I'm currently living off campus as an undergrad because my mommy and daddy don't pay for the entirety my education. :)
So I need a new roommate for this next upcoming academic year starting this Fall, but I've only been to this campus one - I don't know many guys in my classes. (Most of my classes are just guys - their engineering students). The ones that are cool enough, and personable enough for me to ask as roommates are already planning to live on campus again next year. They're either very smart, or have very wealthy parents I suppose. I don't hold that against them, but I cannot convince anyone to consider the off campus experience in a nearby apartment.
One of my classmates said I should post a craigslist add about it. So did. I made a damn nice one at that. Most posters on that site can't even write a decent ad with complete sentences. Here's mine for the 2 BR apartment for example: http://lincoln.craigslist.org/roo/3710287613.html
So here's what I'm wondering: I've received 6 replies to the add in two days time, and half are from seemingly illiterate guys twice my age - looking for a cheap place. The other 3 are from lady students looking for a place to live - since they can't afford to live on campus anymore. I can sympathize that situation easily, and since I'd not thought about this possibility when I posted the listing, I'm starting to think living with a girl would be nice. I would also much prefer that I could share such a close, rare gem of a place with another undergrad student, someone who can benefit from its location.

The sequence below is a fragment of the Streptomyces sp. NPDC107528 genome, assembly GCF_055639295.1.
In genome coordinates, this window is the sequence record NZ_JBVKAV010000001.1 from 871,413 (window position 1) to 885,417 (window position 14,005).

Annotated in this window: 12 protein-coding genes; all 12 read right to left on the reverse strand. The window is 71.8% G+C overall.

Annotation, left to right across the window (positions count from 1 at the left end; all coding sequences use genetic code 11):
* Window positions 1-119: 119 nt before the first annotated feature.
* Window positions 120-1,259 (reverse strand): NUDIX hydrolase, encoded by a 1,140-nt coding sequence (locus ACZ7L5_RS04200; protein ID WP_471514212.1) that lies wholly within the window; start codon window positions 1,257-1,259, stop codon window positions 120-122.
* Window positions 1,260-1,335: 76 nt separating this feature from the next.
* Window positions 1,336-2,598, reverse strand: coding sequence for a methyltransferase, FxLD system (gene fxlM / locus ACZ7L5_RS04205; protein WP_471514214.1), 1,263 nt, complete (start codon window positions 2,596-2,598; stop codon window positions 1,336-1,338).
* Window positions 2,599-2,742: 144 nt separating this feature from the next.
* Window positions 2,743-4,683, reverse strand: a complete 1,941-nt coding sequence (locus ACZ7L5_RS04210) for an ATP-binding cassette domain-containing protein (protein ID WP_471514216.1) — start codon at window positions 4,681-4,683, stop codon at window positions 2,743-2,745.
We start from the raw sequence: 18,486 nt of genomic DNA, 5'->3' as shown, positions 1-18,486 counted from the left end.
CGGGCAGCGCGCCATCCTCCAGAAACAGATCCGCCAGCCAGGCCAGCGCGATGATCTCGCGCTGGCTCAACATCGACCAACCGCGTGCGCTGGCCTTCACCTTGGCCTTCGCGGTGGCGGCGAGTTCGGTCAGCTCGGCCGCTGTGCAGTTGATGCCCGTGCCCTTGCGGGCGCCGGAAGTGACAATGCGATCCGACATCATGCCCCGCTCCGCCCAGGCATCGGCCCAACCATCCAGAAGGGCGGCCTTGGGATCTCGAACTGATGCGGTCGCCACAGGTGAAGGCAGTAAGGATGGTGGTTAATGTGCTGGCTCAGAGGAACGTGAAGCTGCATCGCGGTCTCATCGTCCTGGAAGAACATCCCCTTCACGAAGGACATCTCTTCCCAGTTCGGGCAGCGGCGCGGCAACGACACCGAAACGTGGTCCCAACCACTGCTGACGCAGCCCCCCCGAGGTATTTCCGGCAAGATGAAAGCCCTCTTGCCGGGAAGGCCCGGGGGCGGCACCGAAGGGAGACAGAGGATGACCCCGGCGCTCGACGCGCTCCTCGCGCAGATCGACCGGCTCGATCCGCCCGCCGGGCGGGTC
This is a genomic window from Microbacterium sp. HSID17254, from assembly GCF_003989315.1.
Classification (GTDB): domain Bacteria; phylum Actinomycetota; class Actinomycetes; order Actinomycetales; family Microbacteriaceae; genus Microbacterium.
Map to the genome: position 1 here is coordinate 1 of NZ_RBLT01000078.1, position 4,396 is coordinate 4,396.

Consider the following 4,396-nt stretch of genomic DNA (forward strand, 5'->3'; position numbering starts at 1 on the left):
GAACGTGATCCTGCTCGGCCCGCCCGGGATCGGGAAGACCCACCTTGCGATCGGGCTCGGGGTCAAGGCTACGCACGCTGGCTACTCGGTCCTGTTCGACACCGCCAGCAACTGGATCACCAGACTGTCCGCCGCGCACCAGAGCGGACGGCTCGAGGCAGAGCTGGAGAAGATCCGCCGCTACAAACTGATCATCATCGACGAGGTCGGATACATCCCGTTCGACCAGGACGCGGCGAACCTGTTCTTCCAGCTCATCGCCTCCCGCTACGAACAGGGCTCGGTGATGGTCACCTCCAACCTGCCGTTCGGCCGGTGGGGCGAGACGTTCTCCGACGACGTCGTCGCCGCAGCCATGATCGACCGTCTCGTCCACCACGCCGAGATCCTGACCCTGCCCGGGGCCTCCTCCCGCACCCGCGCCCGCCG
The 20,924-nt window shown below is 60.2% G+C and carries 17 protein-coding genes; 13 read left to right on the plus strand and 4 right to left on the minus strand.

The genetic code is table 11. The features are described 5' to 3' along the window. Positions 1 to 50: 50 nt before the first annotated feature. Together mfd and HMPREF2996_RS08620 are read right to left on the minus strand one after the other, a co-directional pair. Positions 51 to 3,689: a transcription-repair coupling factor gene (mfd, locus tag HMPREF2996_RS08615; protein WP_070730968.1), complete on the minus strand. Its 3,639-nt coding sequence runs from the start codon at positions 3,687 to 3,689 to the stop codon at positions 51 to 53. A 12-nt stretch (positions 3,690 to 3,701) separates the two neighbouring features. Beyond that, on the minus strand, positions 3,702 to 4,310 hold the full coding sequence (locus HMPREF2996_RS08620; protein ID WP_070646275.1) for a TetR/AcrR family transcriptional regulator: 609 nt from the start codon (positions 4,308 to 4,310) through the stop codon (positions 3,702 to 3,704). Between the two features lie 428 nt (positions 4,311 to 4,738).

It would be stretching experience for me, and would push me out of my comfort zone, but if the girl is of respectable character, she could make a great roommate. My place is so bland and sterile - I'd like to think a femine touch in the place would make it feel more like home - where I would otherwise be with my sisters (I have no brothers).
I asked a friend of mine about it, and he said it would something worth explaining to my future wife someday - which I believe is understandable.
Is there a general consensus about co-habitation with a female? I have no girlfriend and no plans for one anytime soon, and I've a pretty good idea of the consequences if I didn't handle myself appropriately. Is there some universal code against this? I'm coming to you guys for your perspective on this... is there something I'm missing?